Inference on a scalar parameter of interest is commonly constructed using a Wald statistic, on the grounds of the validity of the standard normal approximation to its finite-sample distribution and computational convenience. A prominent example are the individual Wald tests for regression parameters that are reported by default in regression output in the majority of statistical computing environments. The normal approximation can, though, be inadequate, especially when the sample size is small or moderate relative to the number of parameters. In this talk, the Wald statistic is viewed as an estimate of a transformation of the model parameters and is appropriately adjusted so that its null expectation is asymptotically closer to zero. The bias adjustment depends on the expected information matrix, the first-order term in the bias expansion of the maximum likelihood estimator, and the derivatives of the transformation, all of which are either readily available or easily obtainable in standard software for a wealth of well-used models. The finite-sample performance of the location-adjusted Wald statistic is examined analytically in simple models and via simulation in a series of more realistic modelling frameworks, including generalized linear models, meta-regression and beta regression. The location-adjusted Wald statistic is found able to deliver significant improvements in inferential performance over the standard Wald statistic, without sacrificing any of its computational simplicity.
Kemal Dinçer Dingeç: Evaluating CDF and PDF of the Sum of Lognormals by Monte Carlo Simulation
Evaluating cumulative distribution function (CDF) and probability density function (PDF) of the sum of lognormal random variates by Monte Carlo simulation is a topic discussed in several recent papers. Our experiments show, that in particular for variances smaller than one, conditional Monte Carlo (CMC) in a well chosen main direction leads already to a quite simple algorithm with large variance reduction.
For the general case the implementation of the CMC algorithm requires numeric root finding which can be implemented robustly using upper and lower bounds for the root. Adding importance sampling (IS) to the CMC algorithm can lead to large additional variance reduction. For the special case of independent and identically distributed (IID) lognormal random variates the root is obtained in closed form. It is important that for this case the optimal importance sampling density is very close to the product of its conditional densities. So the product of the approximate one-dimensional conditional densities is used as multivariate IS density.
Applying the different approximation methods for the one-dimensional conditional densities, it is possible to obtain a significant additional variance reduction over the pure CMC algorithm by means of importance sampling. When also the density of the lognormal sum is required, it is important that an approximating function with continuous first derivative is available.
In this talk the variance reduction factors obtained with different approximation methods and the necessary setup times for the random variate generation algorithm are compared. Also the influence of the selected main direction is analyzed.
Wayne Oldford: Exploratory visualization of higher dimensional data
Visualization is an important asset to data analysis, both in communicating results and in explicating the analysis narrative which led to them. However, it is sometimes at its most powerful when used prior to commitment to any analysis narrative, simply to explore the data with minimal prejudice. This is exploratory visualization and its goal is to reveal structure in the data, especially unanticipated structure. Insights gained from exploratory visualization can inform and possibly significantly affect any subsequent analysis narrative.
The size of modern data, in dimensionality and in numbers of observations, poses a formidable challenge for exploratory visualization. First, dimensionality is limited to at most three physical dimensions both by the human visual system and by modern display technology. Second, the number of observations that can be individually displayed on any device is constrained by the magnitude and resolution of its display screen. The challenge is to develop methods and tools that enable exploratory visualization of modern data in the face of such constraints.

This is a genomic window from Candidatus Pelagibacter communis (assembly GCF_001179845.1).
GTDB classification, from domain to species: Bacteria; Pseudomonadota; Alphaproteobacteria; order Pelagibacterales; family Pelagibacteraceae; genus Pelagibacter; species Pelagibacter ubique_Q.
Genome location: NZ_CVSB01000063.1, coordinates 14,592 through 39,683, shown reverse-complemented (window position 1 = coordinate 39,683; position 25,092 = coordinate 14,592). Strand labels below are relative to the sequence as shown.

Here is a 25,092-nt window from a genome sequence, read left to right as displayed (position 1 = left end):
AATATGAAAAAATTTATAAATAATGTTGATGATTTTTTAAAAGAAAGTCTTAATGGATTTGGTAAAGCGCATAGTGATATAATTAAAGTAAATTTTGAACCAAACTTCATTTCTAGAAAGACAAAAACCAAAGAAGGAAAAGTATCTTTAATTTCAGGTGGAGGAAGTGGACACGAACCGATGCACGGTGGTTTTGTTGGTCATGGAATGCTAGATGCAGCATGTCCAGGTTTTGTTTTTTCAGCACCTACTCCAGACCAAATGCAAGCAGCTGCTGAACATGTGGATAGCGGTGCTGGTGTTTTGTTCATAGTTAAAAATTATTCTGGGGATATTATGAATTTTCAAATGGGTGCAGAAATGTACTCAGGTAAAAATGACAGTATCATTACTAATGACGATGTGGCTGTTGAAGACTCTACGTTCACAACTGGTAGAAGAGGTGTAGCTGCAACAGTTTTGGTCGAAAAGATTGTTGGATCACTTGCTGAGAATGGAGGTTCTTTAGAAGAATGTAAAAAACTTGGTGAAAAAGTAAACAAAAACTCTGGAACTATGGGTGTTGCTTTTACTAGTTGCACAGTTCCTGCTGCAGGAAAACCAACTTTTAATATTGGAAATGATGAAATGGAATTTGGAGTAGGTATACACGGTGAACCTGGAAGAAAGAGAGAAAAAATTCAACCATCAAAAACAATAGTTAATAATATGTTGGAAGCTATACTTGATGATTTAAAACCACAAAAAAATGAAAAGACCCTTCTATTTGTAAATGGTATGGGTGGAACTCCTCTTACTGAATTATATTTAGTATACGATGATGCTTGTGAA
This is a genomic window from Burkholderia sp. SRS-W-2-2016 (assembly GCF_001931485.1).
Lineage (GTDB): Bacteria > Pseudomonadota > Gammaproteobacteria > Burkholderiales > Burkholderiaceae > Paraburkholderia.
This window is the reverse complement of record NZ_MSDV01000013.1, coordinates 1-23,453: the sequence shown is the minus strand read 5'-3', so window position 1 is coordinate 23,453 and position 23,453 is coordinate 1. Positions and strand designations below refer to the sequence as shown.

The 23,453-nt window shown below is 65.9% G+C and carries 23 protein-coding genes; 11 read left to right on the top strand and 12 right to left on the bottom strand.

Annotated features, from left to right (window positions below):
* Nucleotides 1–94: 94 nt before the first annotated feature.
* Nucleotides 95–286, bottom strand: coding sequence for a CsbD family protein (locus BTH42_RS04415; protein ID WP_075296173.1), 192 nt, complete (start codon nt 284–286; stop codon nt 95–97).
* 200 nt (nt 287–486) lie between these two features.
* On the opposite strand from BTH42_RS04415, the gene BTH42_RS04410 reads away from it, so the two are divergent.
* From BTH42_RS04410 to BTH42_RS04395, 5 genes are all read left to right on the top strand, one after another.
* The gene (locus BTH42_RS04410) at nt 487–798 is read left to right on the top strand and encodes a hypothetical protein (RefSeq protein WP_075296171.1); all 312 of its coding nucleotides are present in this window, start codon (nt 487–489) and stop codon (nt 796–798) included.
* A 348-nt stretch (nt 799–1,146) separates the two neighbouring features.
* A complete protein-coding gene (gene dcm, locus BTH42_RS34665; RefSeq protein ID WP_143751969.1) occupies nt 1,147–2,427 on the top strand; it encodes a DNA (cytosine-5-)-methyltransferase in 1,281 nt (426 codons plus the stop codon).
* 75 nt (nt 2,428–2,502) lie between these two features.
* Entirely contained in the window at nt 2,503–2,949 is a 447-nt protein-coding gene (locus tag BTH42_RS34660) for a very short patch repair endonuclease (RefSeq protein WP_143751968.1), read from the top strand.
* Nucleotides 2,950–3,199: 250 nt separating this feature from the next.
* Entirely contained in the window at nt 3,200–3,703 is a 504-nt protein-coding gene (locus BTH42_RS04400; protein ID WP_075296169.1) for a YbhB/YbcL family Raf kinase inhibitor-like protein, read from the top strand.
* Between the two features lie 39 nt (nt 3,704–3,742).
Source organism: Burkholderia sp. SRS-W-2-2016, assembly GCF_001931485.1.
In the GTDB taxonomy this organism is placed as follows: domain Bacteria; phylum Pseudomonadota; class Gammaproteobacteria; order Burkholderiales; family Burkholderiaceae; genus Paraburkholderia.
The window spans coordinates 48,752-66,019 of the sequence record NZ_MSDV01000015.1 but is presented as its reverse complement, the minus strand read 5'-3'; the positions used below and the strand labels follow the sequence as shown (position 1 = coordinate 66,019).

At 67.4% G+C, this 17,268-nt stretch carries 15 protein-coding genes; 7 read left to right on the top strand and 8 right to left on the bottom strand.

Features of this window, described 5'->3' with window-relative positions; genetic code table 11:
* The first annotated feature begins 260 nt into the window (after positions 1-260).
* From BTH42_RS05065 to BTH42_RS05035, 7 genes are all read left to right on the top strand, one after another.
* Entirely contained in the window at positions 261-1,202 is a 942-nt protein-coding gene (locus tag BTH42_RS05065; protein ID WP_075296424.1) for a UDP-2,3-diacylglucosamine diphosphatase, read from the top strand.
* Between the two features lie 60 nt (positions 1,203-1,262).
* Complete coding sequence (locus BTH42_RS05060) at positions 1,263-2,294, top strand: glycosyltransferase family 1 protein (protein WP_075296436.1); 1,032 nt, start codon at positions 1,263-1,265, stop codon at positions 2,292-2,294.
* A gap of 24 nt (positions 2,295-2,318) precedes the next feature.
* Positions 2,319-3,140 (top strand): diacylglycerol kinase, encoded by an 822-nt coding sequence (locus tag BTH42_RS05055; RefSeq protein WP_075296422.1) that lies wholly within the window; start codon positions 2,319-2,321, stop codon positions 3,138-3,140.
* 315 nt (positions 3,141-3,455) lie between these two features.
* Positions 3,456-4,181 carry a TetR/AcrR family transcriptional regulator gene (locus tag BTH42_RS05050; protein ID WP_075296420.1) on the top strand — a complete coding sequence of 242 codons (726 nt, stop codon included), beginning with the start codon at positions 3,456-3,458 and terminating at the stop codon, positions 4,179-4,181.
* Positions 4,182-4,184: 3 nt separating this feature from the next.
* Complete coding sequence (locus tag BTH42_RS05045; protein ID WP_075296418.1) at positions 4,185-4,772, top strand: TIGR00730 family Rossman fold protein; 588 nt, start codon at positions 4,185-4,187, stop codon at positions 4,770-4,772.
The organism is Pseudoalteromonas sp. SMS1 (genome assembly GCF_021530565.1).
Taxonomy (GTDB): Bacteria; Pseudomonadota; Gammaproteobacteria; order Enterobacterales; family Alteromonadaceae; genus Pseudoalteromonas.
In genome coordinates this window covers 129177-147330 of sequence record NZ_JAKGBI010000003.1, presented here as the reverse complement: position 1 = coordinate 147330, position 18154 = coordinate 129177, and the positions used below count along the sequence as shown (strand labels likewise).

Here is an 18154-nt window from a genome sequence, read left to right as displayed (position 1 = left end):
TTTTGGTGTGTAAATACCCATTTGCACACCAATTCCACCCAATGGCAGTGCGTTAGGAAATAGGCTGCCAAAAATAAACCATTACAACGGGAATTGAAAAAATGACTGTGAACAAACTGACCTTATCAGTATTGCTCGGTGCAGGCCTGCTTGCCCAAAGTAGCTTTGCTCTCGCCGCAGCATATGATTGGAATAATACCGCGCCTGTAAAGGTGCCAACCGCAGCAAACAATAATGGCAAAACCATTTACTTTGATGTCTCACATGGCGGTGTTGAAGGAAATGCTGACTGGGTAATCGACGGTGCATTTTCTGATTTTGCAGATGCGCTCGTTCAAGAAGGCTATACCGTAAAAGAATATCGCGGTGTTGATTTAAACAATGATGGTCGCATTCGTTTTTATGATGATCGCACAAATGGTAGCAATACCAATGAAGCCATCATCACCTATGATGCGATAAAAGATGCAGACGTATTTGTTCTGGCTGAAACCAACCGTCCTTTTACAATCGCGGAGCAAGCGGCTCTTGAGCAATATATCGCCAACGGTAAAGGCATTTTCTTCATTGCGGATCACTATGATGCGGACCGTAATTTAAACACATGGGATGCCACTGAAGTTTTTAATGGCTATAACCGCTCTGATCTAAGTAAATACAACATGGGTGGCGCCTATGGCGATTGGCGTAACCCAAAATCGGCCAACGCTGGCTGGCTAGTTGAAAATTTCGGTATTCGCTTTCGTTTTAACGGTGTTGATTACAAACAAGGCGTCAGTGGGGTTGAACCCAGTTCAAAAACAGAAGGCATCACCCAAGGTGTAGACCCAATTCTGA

Some methods and software which we have designed to address this challenge will be presented in this talk (based on joint work with Adrian Waddell, Adam Rahman, Marius Hofert, or Catherine Hurley). Most of the talk will focus on the problem of exploring higher dimensional spaces, largely through defining, following, and presenting “interesting” low dimensional trajectories through high dimensional space. Both spatial and temporal strategies will be used to allow visual traversal of the trajectories. Software which facilitates exploration via these trajectories will be demonstrated (based mainly on the interactive and extendible exploratory visualization system called ‘loon’, and ‘zenplots’, each of which are available as an ‘R’ package from CRAN). If time permits, our methodology (and software) for reducing the number of observations (without compromising too much either the empirical distribution or important geometric features of the high dimensional point-cloud) will also be presented.
Peter Filzmoser: Robust and sparse estimation methods for linear and logistic regression in high dimensions
The elastic net estimator has been introduced for different models, such as for linear and logistic regression. We propose a robust version of this estimator based on trimming. It is shown how outlier-free data subsets can be identified and how appropriate tuning parameters for the elastic net penalties can be selected. A final reweighting step is proposed which improves the statistical efficiency of the estimators. Simulations and data examples underline the good performance of the newly proposed method, which is available in the R package enetLTS on CRAN.
John M. Maheu: Nonparametric Dynamic Conditional Beta
This paper derives a dynamic conditional beta representation using a Bayesian semiparametric multivariate GARCH model. The conditional joint distribution of excess stock returns and market excess returns are modeled as a countably infinite mixture of normals. This allows for deviations from the elliptic family of distributions. Empirically we find the time-varying beta of a stock nonlinearly depends on the contemporaneous value of excess market returns. In highly volatile markets, beta is almost constant, while in stable markets, the beta coefficient can depend asymmetrically on the market excess return.